Gauss was a German mathematician who lived in the late 1700’s through the mid-1800’s. Stories picturing him as a child mathematical prodigy abound, though some are probably not true. One such story has him correcting his father’s arithmetic on some business accounts when Gauss was only three.

Gauss also attended a one-room schoolhouse as a child. The schoolmaster was a rather harsh individual who believed in using a whipping cane as a motivational device. One day, this teacher assigned his students the task of adding the integers 1-100, an early example of a teacher assigning “busy work”. Gauss almost immediately turned in his slate. The schoolmaster, thinking Gauss was mocking him, waited until all slates were turned in to begin grading. After grading all the slates, only Gauss had the correct answer. What did he notice? 1+100 = 101, 2+99 = 101, 3+98=101, 4+97=101…There are 50 pairs of numbers that sum to 101, and 50 x 101 = 5050.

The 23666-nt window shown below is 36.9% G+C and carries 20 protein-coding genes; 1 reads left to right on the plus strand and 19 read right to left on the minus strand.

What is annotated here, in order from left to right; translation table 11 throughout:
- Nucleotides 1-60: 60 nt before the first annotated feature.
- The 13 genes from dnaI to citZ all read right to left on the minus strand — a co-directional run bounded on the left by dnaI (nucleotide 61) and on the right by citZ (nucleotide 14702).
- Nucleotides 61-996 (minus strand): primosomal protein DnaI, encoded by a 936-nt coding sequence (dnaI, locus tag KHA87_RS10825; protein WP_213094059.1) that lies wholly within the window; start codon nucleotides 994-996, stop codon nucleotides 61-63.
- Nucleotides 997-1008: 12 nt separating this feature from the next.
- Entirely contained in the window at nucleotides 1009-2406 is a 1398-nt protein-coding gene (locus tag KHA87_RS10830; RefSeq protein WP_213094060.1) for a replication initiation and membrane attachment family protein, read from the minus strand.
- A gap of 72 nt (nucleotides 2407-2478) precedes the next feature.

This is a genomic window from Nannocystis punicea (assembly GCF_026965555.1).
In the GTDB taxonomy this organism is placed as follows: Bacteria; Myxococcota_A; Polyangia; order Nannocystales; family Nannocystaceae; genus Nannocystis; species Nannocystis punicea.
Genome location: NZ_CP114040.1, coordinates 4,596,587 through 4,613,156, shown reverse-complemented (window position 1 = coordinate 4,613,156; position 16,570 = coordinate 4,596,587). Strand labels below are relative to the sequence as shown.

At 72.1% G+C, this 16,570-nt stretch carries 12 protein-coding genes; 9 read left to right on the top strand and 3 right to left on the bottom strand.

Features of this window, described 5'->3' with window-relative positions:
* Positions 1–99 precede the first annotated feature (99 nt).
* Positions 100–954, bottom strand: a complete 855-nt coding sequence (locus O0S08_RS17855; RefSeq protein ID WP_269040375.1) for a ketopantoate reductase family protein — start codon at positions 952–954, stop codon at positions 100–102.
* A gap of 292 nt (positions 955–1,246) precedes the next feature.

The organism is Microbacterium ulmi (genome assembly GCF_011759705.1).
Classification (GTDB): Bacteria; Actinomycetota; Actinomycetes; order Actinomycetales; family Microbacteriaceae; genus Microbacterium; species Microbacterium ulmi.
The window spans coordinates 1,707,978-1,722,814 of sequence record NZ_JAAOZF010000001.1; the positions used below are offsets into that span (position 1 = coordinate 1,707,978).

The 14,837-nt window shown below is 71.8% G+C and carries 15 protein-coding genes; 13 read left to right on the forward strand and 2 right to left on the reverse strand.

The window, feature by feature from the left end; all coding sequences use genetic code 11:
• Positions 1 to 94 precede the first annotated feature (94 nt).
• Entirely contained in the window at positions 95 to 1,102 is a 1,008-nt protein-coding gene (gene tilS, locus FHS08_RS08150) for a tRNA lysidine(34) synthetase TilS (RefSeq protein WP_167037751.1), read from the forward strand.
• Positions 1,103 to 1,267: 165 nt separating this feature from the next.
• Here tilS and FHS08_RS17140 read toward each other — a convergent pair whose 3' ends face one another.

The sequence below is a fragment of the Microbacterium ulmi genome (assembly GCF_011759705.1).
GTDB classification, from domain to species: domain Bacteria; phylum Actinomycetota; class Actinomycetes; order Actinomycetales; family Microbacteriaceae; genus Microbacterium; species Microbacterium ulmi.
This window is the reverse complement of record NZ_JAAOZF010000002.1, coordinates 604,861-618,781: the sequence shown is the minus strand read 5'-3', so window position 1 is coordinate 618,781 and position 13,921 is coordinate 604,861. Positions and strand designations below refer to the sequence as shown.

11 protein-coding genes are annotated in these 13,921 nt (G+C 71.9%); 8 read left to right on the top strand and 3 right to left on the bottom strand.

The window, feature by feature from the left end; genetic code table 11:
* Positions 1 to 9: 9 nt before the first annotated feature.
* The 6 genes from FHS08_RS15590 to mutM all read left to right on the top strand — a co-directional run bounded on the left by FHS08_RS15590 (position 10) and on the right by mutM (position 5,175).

Happily, the schoolmaster then recognized that Gauss was rather gifted, and began to train him in mathematics.

For more information…http://scienceworld.wolfram.com/biography/Gauss.html

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